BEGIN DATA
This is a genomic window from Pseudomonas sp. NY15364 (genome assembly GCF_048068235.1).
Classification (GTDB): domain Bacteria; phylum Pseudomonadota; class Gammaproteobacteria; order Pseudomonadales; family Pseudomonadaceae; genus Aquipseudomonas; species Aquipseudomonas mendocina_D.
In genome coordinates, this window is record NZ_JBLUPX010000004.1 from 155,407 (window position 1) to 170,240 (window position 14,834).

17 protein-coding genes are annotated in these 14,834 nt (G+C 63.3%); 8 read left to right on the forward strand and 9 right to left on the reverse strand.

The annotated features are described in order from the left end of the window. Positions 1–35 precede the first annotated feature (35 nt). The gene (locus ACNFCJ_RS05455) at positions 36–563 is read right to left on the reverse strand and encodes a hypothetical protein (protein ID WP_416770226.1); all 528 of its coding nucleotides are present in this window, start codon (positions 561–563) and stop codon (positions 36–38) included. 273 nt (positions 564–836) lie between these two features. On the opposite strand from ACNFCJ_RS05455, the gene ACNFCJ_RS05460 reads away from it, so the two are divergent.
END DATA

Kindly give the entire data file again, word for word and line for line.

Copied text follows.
This is a genomic window from Pseudomonas sp. NY15364 (genome assembly GCF_048068235.1).
Classification (GTDB): domain Bacteria; phylum Pseudomonadota; class Gammaproteobacteria; order Pseudomonadales; family Pseudomonadaceae; genus Aquipseudomonas; species Aquipseudomonas mendocina_D.
In genome coordinates, this window is record NZ_JBLUPX010000004.1 from 155,407 (window position 1) to 170,240 (window position 14,834).

17 protein-coding genes are annotated in these 14,834 nt (G+C 63.3%); 8 read left to right on the forward strand and 9 right to left on the reverse strand.

The annotated features are described in order from the left end of the window. Positions 1–35 precede the first annotated feature (35 nt). The gene (locus ACNFCJ_RS05455) at positions 36–563 is read right to left on the reverse strand and encodes a hypothetical protein (protein ID WP_416770226.1); all 528 of its coding nucleotides are present in this window, start codon (positions 561–563) and stop codon (positions 36–38) included. 273 nt (positions 564–836) lie between these two features. On the opposite strand from ACNFCJ_RS05455, the gene ACNFCJ_RS05460 reads away from it, so the two are divergent.